‘And when Christ saith, Who marries the divorced commits adultery, it is to be understood, if he had any plot in the divorce.’;

Intriguenoun

a clandestine love affair

Plotnoun

Contrivance; deep reach of thought; ability to plot or intrigue.

Intrigueverb

cause to be interested or curious

Plotnoun

A plan; a purpose.

Intrigueverb

form intrigues (for) in an underhand manner

Plotnoun

In fiction, the story of a play, novel, romance, or poem, comprising a complication of incidents which are gradually unfolded, sometimes by unexpected means.

‘If the plot or intrigue must be natural, and such as springs from the subject, then the winding up of the plot must be a probable consequence of all that went before.’;

Plotverb

To make a plot, map, pr plan, of; to mark the position of on a plan; to delineate.

‘This treatise plotteth down Cornwall as it now standeth.’;

Plotverb

To form a scheme of mischief against another, especially against a government or those who administer it; to conspire.

‘The wicked plotteth against the just.’;

Plotverb

To contrive a plan or stratagem; to scheme.

‘The prince did plot to be secretly gone.’;

Plotverb

To plan; to scheme; to devise; to contrive secretly.

Plotnoun

a secret scheme to do something (especially something underhand or illegal);

‘they concocted a plot to discredit the governor’; ‘I saw through his little game from the start’;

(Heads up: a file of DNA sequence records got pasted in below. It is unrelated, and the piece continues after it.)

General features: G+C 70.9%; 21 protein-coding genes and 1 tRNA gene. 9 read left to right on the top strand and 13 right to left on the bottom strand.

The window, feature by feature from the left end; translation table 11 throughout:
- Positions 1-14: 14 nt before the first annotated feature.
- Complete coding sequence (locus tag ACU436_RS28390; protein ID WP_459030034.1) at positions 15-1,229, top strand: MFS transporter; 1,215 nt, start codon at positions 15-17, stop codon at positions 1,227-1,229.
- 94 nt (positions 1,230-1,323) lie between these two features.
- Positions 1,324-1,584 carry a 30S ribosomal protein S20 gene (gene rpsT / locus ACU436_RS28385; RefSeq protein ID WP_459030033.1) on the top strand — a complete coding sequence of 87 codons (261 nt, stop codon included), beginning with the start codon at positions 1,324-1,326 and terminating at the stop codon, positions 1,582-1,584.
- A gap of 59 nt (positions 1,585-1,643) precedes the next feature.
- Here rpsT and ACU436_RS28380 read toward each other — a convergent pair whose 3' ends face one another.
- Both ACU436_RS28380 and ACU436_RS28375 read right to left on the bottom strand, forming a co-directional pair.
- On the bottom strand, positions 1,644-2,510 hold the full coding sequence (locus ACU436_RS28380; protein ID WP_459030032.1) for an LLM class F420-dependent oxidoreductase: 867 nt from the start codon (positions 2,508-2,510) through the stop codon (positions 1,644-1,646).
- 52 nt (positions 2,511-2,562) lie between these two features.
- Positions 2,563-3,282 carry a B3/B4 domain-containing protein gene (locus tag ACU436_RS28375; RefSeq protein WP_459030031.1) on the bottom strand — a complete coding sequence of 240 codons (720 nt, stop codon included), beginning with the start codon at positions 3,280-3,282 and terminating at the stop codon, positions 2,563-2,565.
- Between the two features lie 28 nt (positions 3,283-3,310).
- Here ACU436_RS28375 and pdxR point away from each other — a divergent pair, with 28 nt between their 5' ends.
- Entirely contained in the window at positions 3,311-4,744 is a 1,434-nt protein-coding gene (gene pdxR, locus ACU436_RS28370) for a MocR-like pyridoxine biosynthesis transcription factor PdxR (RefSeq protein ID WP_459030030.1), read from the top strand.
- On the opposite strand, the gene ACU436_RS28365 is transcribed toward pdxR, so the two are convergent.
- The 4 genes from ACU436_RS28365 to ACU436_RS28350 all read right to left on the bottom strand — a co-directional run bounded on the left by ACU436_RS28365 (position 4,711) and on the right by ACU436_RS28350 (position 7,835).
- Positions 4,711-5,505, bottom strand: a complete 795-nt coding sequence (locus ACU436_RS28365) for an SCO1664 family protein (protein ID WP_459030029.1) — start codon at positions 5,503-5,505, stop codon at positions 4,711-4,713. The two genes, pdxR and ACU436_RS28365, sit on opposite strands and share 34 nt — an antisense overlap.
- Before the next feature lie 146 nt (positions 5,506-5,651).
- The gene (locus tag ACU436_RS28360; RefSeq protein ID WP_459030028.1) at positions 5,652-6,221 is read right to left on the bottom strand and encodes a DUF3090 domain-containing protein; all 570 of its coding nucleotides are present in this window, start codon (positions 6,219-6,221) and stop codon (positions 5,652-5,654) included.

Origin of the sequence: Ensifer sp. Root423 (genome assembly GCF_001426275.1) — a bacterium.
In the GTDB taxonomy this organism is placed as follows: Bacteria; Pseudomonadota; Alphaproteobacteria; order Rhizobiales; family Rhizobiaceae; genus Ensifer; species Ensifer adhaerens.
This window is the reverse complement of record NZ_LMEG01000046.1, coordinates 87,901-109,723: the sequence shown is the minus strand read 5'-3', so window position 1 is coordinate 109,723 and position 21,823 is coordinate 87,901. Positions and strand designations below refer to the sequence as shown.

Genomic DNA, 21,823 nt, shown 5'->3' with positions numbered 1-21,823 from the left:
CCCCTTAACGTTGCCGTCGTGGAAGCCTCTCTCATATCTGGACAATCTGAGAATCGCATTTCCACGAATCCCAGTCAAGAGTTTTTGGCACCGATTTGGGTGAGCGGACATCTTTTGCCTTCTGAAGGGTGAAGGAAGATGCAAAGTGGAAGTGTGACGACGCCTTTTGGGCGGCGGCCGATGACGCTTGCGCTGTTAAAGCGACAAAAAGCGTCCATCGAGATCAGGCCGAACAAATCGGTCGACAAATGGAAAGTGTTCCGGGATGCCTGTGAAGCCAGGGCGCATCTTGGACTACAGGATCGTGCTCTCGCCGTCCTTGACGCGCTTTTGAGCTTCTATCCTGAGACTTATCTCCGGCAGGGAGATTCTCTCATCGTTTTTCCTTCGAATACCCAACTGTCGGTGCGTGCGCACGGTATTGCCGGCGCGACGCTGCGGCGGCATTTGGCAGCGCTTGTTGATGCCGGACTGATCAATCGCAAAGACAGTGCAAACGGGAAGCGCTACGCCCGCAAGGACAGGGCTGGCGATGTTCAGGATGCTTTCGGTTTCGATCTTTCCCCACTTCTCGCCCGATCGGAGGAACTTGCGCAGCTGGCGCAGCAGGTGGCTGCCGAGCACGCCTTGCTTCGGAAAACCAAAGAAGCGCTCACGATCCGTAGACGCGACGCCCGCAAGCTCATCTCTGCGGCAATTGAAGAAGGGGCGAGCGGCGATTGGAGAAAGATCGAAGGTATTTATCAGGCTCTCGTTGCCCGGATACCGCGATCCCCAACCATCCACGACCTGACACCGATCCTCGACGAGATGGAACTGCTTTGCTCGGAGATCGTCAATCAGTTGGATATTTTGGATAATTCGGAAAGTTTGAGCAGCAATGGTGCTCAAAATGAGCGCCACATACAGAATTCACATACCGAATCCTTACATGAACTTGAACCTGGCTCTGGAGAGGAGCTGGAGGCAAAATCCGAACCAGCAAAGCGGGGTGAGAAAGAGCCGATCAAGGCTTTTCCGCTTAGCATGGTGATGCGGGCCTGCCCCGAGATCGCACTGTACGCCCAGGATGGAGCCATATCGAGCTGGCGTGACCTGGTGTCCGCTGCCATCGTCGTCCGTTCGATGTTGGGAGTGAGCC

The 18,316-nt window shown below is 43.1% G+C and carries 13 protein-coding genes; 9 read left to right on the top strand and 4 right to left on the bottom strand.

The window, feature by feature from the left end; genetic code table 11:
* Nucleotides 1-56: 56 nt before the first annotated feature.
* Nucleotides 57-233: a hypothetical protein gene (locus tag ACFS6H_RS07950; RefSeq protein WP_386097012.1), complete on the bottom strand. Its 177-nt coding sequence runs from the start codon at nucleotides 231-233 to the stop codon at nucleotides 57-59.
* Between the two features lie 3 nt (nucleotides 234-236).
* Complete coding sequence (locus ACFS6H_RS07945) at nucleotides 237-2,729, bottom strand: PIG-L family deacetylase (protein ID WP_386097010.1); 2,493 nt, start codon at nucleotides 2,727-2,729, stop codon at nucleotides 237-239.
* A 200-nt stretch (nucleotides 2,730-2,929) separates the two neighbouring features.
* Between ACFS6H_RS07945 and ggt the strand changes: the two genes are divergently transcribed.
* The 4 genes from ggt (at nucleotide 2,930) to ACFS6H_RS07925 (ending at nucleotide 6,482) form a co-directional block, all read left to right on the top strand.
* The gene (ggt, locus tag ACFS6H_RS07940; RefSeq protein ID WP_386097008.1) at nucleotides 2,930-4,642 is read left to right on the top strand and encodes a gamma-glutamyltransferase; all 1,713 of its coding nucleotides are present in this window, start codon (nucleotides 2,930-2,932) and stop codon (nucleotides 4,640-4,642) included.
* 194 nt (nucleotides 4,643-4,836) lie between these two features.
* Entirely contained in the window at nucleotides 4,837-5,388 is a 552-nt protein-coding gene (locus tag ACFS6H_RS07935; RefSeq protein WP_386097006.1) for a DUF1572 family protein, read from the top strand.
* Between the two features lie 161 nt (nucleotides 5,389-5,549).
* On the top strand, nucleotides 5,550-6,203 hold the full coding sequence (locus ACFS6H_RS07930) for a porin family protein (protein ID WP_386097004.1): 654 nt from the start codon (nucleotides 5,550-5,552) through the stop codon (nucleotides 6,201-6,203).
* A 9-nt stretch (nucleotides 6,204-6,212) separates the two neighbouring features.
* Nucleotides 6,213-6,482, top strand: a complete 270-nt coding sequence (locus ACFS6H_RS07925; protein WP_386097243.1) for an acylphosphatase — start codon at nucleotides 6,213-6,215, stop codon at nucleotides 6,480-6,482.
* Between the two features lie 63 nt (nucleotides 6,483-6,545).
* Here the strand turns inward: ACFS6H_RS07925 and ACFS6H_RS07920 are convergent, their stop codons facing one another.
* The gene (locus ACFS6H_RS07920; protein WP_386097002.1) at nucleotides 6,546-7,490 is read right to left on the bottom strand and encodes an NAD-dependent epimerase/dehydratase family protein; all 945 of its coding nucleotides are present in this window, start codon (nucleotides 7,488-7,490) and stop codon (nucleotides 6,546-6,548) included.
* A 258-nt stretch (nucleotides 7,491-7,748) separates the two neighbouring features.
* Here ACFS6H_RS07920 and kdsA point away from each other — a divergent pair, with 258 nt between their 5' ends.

Plotnoun

a small area of ground covered by specific vegetation;

‘a bean plot’; ‘a cabbage patch’; ‘a briar patch’;

Plotnoun

the story that is told in a novel or play or movie etc.;

‘the characters were well drawn but the plot was banal’;

Plotnoun

a chart or map showing the movements or progress of an object

Plotverb

plan secretly, usually something illegal;

‘They plotted the overthrow fo the government’;

Plotverb

make a schematic or technical drawing of that shows how things work or how they are constructed

Plotverb

make a plat of;

‘Plat the town’;

Plotnoun

a plan made in secret by a group of people to do something illegal or harmful

‘there's a plot to overthrow the government’;

Plotnoun

the main events of a play, novel, film, or similar work, devised and presented by the writer as an interrelated sequence

‘the plot consists almost entirely of a man and woman falling in love’; ‘he outlined his idea for a movie plot’;

Plotnoun

a small piece of ground marked out for a purpose such as building or gardening

‘a vegetable plot’;

Plotnoun

a graph showing the relation between two variables.

Plotnoun

a diagram, chart, or map.

Plotverb

secretly make plans to carry out (an illegal or harmful action)

‘the two men are serving sentences for plotting a bomb campaign’; ‘brother plots against brother’;

Plotverb

devise the sequence of events in (a play, novel, film, or similar work)

‘in a crime story you have to plot carefully to achieve the surprise at the end’; ‘she would plot a chapter as she drove’;

Plotverb

mark (a route or position) on a chart

‘he started to plot lines of ancient sites’;

Plotverb

mark out or allocate (points) on a graph

‘the dependent variable's points are plotted on the Y axis’;

Plotverb

make (a curve) by marking out a number of points on a graph

‘a cooling curve is plotted and the freezing point determined’;

Plotverb

illustrate by use of a graph

‘it is possible to plot fairly closely the rate at which recruitment of girls increased’;

Popular Comparisons

Latest Comparisons

Trending Comparisons